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The president’s plan for NASA emphasizes commercial services to support U.S. space objectives. President Trump seeks $19.6 billion for NASA in 2019, or $500 million more, but slightly below 2017 funding. After next year would come cuts from ending U.S. support for the International Space Station by 2025, in favor of commercial development. The emerging budget architecture would have low-earth orbit work mainly commercial, with NASA funding aimed at landing people on the moon and eventually Mars. (White House) [Page 107]
President Donald Trump’s budget proposal for 2019 doubles down on many of the government reorganization goals he made a year ago. It aims to cut $25 billion from the federal budget by eliminating agency programs, as well as shuttering more than 20 independent agencies. The budget proposal would also move the National Bio and Agro-Defense Facility, once it’s done being built. Trump’s budget would have the Homeland Security Department’s Science and Technology Directorate hand it over to USDA. (Federal News Radio)
The Trump administration proposes a pay freeze for civilian federal employees in 2019. The White House also suggests slowing the step increases in the General Schedule over time. President Trump says he supports moving to a pay for performance system in his 2019 budget request, which includes major changes to the current sick and leave system. The budget suggests federal employees no longer receive separate categories of leave, but one big category, with fewer time off. (Federal News Radio)
President Trump includes several familiar changes to the current federal retirement system in his 2019 budget proposal. He suggests increasing federal employee contribution, eliminating the Social Security supplement for employees who retire before 62, and eliminating the cost-of-living adjustment for employees in the Federal Employee Retirement System. The budget also funds a study that explores the benefits of moving new federal employees to a defined contribution plan. (Federal News Radio)
The budget the Defense Department rolled out yesterday includes the biggest military pay increase in years. The Pentagon’s proposal would boost military basic pay by 2.6 percent – higher than the 2.4 percent increase Congress approved for 2018. If approved, it would be the biggest raise servicemembers have seen in the past nine years. Those raises are pegged to the Employment Cost Index, a measure of wages in the private economy. The budget blueprint also expands the number of troops across the military services: active duty end strength would rise by 26,000 troops in 2019, and 56,000 by 2023. (Federal News Radio)
The Defense Department wants an $18 billion increase for future technologies in 2019 and asking Congress for nearly $91 billion in research and development funding. The money will go toward hypersonic technologies, artificial intelligence and cyber defense. DoD says it wants to maintain technological superiority. (Federal News Radio)
DoD will not ask for a new round of Base Realignment and Closures in 2019. Comptroller David Norquist says the Pentagon will work with Congress to find areas to make reforms that don’t create obstacles with Congress. Norquist also says DoD will use the audit of the Pentagon to improve the data behind BRAC requests. (Federal News Radio)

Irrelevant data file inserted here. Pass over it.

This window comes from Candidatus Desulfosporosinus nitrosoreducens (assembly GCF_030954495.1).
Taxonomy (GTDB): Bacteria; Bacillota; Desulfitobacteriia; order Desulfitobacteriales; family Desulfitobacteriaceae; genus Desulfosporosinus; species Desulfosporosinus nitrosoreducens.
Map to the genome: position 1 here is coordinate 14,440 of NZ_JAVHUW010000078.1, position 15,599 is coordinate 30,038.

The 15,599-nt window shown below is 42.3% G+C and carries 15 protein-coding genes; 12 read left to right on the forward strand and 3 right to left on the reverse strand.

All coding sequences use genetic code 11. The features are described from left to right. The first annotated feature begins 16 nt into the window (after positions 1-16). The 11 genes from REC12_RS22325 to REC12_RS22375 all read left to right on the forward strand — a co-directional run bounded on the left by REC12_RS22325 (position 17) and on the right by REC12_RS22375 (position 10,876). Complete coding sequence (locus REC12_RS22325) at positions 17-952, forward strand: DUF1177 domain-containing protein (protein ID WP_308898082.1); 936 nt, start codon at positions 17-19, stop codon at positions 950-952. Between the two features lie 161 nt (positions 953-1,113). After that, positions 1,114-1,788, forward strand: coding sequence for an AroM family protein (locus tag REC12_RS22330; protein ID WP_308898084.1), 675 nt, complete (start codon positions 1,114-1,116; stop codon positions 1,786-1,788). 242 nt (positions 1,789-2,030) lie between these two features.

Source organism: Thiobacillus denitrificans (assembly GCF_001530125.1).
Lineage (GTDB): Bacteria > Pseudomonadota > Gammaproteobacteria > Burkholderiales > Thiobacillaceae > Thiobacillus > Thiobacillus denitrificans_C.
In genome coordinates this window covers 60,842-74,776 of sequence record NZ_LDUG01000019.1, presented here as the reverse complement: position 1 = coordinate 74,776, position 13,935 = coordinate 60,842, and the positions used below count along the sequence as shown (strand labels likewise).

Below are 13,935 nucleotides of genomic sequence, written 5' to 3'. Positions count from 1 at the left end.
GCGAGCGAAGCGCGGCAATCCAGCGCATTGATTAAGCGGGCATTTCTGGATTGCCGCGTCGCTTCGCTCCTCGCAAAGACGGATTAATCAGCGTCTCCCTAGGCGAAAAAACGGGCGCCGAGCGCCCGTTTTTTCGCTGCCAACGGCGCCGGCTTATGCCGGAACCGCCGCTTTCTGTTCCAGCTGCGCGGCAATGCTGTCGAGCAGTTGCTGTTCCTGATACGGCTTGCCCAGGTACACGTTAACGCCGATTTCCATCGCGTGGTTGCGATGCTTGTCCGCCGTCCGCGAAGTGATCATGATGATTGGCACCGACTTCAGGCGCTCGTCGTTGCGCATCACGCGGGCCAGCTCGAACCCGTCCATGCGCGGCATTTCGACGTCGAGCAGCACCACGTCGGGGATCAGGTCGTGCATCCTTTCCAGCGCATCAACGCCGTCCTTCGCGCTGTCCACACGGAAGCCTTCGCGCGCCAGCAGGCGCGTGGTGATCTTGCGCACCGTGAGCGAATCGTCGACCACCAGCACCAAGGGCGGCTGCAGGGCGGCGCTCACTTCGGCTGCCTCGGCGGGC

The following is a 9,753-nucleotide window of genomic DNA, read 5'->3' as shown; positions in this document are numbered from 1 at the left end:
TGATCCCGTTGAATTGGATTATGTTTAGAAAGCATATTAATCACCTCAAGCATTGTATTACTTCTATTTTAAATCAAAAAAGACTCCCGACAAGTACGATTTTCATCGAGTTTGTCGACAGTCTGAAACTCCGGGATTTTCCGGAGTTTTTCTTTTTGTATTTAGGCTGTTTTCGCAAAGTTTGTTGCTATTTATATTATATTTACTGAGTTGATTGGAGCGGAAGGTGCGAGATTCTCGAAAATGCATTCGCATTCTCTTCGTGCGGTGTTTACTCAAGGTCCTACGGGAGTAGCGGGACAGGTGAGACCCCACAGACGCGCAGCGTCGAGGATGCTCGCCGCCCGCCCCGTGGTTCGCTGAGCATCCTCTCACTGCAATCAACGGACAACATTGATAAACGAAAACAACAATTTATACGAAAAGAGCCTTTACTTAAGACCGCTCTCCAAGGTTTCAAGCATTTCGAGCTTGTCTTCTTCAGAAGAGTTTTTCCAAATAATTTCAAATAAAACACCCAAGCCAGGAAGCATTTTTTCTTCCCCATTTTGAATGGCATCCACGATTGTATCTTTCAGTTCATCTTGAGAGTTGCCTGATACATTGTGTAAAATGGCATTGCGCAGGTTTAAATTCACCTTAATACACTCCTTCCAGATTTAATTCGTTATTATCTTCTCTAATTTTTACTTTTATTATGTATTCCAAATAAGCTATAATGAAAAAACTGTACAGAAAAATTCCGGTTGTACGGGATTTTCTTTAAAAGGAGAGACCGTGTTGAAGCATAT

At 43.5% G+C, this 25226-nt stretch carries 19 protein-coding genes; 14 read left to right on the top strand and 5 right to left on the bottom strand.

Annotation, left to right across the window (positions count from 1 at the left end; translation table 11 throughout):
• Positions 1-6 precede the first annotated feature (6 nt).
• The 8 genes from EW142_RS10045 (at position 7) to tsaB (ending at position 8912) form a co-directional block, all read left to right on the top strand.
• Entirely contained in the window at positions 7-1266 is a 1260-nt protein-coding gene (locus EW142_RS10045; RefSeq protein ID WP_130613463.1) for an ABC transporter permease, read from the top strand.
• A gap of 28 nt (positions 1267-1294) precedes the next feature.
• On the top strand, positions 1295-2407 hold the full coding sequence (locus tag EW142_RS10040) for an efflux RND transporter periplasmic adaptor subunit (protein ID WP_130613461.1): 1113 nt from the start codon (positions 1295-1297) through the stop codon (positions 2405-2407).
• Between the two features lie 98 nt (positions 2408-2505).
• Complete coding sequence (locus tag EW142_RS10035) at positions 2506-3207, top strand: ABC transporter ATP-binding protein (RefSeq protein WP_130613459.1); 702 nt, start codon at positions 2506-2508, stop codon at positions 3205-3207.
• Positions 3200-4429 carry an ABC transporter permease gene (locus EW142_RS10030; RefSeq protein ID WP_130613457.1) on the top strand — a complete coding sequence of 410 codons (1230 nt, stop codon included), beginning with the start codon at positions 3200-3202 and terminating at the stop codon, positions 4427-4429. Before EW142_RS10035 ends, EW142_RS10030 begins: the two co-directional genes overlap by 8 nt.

A month into 2018 and we have our first major merger and acquisition among government contractors. General Dynamics is buying CSRA for $9.6 billion in cash and stock options and acceptance of debt. CSRA won $1.4 billion in contracts in 2017 from the government, across both the civilian and defense sectors. One of CSRA’s biggest wins recently was to provide cloud services to the military under the MilCloud program. General Dynamics won 6-point-4 billion in contracts in 2017, according to the USASpending.gov site. (Federal News Radio)
Federal spending on technology is expected to increase in 2019. The White House proposes almost $46 billion for civilian agency technology spending in 2019, which is up about $200 million from the 2018 request. The Trump administration wants to give 16 of 25 major agencies some increase. For example, the departments of State, Commerce and Energy would receive at least $300 million more next year. EPA, the U.S. Agency for International Development and the Nuclear Regulatory Commission also would see significant increases by percentage. The White House didn’t include details of the Defense Department’s IT budget request in its proposal.
The FBI might get a new headquarters right where the old one is standing. The General Services Administration and FBI propose demolishing the J. Edgar Hoover building in downtown Washington D.C., and building a new facility in its place. It walks back a decade-old plan for a consolidated headquarters in suburban Virginia or Maryland. More than 2,000 FBI workers would also move out to new facilities in Idaho, West Virginia and Alabama. (Federal News Radio)
A group of good government organizations write to U.S. Special Counsel Henry Kerner asking he look into a gag order at the Justice Department. Attorney General Jeff Sessions issued a memo last month preventing Justice attorney, officers and others from communicating with members of Congress without first consulting with the department’s Legislative Affairs office. A move the organizations say violates the Whistleblower Protection Enhancement Act. The Government Accountability Project, Project on Government Oversight, and Public Citizen all signed the letter.
Kevin Deeley, the Justice Department’s deputy chief information officer, passed away suddenly over the wekeend. Deeley had been DoJ’s deputy CIO since 2012 and served as the acting CIO of the agency. Deeley worked at Justice since 1984, and also served as the Justice’s chief information security officer. The funeral service is scheduled for Thursday in Catonsville, Maryland.